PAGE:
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  'Sing for your supper'  -  a celebration of the songs of  Rodgers and Hart: Mary Carewe, Maria Friedman, Graham Bickley, Simon Green, Tim Howar, Paul Saunders (reeds), James Pusey (guitar), Dave Whitford (bass), James Gambold (drums and percussion), David Shrubsole (piano and musical director); Cadogan Hall, London, 6.8.2009 (BBr)

Richard Rodgers and Lorenz Hart: songs from Babes in Arms (1937); The Boys from Syracuse (1938); The Garrick Gaieties (1925 and 1926); Love Me Tonight (1932); Pal Joey (1940) and many more.

After Cole Porter some of the most intelligent, witty and downright enjoyable, not to mention occasionally risqué, lyrics were written by Lorenz Hart, and when these words were married to music by Richard Rodgers you have a recipe for success. So it would seem, but Rodgers and Hart, like Porter, had their share of flops in their time, but the individual songs still remain as testimony to their creator’s greatness.

Using the same team as last year’s excellent celebration of Cole Porter, but with Canadian Tim Howar taking the place of Daniel Evans, and with a bigger band, this cabaret was a true delight. Between Simon Green’s telling us the story of Rodgers and Hart we were treated to 31 of their greatest songs, some of which were not necessarily their most well known. All possible vocal combinations were explored – from solo to quintet – in arrangements by Shrubsole, which all had a real period feel, some of the songs coming up afresh and making us reconsider them; a very relaxed version of Manhattan sat side by side with a “big” performance of This Can’t be Love and a truly haunting version of the Why Can’t I?, a duet for the women. There was also humour – What Can You Do With a Man?, a duet for a bemused Bickley and forthright Carewe.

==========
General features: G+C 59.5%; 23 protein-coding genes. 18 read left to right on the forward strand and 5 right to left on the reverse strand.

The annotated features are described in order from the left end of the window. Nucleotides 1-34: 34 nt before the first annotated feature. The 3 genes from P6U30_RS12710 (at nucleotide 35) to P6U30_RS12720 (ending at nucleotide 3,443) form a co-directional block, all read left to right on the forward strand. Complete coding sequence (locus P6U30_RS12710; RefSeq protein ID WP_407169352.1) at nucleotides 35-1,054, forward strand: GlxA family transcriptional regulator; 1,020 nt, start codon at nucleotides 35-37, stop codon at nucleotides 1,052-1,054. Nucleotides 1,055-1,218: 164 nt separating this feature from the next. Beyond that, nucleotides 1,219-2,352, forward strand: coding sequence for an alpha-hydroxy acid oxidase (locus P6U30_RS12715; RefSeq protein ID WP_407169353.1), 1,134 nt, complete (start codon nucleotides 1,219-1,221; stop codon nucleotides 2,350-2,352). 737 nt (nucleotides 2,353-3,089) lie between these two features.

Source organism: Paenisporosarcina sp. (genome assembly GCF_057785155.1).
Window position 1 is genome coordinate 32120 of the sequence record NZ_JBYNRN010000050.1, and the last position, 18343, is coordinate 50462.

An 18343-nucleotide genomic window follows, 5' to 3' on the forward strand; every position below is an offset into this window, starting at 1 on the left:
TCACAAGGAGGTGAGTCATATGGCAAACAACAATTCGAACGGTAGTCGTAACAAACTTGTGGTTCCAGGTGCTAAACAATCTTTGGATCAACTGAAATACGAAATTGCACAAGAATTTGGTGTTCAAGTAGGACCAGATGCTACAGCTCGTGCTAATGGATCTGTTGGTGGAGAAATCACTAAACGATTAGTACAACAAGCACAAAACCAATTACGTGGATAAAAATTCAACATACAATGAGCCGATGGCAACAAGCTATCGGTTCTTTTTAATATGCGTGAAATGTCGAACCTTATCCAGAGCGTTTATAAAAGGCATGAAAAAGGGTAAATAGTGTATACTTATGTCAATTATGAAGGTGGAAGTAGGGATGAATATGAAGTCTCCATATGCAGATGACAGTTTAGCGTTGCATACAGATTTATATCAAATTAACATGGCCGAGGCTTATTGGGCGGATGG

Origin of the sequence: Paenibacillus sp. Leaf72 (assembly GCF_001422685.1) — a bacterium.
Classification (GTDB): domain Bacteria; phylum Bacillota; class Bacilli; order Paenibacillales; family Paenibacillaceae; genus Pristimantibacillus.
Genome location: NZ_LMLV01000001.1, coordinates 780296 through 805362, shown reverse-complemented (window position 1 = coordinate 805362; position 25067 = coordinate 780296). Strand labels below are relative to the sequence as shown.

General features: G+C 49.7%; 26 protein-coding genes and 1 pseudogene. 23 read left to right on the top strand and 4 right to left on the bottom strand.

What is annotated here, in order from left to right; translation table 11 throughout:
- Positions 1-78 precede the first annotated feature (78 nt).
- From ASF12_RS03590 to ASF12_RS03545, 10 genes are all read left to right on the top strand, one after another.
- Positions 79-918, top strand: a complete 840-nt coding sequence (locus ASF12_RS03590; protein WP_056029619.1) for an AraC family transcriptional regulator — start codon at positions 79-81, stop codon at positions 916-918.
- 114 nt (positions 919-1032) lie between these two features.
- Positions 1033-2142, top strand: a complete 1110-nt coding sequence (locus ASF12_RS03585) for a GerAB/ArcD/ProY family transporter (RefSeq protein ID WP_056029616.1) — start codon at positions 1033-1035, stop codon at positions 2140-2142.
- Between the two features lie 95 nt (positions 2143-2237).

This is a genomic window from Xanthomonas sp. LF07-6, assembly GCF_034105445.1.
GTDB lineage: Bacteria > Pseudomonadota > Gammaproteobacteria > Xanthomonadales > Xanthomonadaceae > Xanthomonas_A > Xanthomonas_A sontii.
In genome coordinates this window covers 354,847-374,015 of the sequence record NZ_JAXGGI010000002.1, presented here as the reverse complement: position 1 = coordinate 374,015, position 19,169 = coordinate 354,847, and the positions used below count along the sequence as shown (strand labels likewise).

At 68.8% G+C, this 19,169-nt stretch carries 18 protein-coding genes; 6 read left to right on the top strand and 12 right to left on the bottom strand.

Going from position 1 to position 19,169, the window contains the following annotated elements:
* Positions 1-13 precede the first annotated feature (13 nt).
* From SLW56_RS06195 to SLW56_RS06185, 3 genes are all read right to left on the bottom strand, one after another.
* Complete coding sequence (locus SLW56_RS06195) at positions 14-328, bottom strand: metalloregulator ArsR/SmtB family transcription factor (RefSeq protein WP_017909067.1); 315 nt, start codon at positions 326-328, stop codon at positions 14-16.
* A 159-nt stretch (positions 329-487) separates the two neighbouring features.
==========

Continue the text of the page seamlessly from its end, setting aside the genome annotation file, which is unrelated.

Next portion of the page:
Each song appeared as a polished diamond and full marks to all concerned for the planning of such a marvelous entertainment. However, there was, for me, one stumbling block – the use of amplification. The singers insisted on using their microphones à la pop singer close to the mouth so that the p’s popped, a small point to be sure, but more importantly in the faster songs words were quickly lost because of the sound produced. Perhaps the sound was very good in an empty hall, at rehearsal, but once you put an audience in place the sound will change. Even in a straight forward song, and such an easy going performance, as I Wish I Were in Love Again the wonderful line (and many like it)

- When love congeals/It soon reveals/The faint aroma of performing seals

was lost.

But there was much that could be heard. The two big showstoppers were given to the women – Mary Carewe delivered a powerhouse performance of Johnny One Note who

- Sang out with gusto/And just overlorded the place

and that’s what Carewe did. The audience went wild. She was only slightly pipped by Maria Friedman’s magnificent performance of the great Bewitched Bothered and Bewildered. Starting as a plaintive soliloquy, in the most understated of manners, she built the song slowly, but surely, through each of the three refrains plus encore and reprise choruses so that by the time she reached

- Vexed again,/Perplexed again,/Thank God I can be oversexed again

here was a woman done wrong and knowing it was going to put things right, until at the end, where she has finally taken control of her life:

- Romance – finis;/Your chance – finis;/Those ants that invaded my pants – finis;/Bewitched bothered and bewildered no more!

we were with her every inch of the way.

After a raucous version of Lady is a Tramp from the full company they returned to the platform to give us the most tender performance of Where or When as a quintet, which sent us out into a rainy London night and I couldn’t help thinking of one of Hart’s lyrics which seemed to sum up the quality of what we had heard:

- Thou swell!/Thou witty!/Thou sweet!/Thou grand!

And those words, swell, witty, sweet and grand seem to be the right epithets for this show.

Bob Briggs


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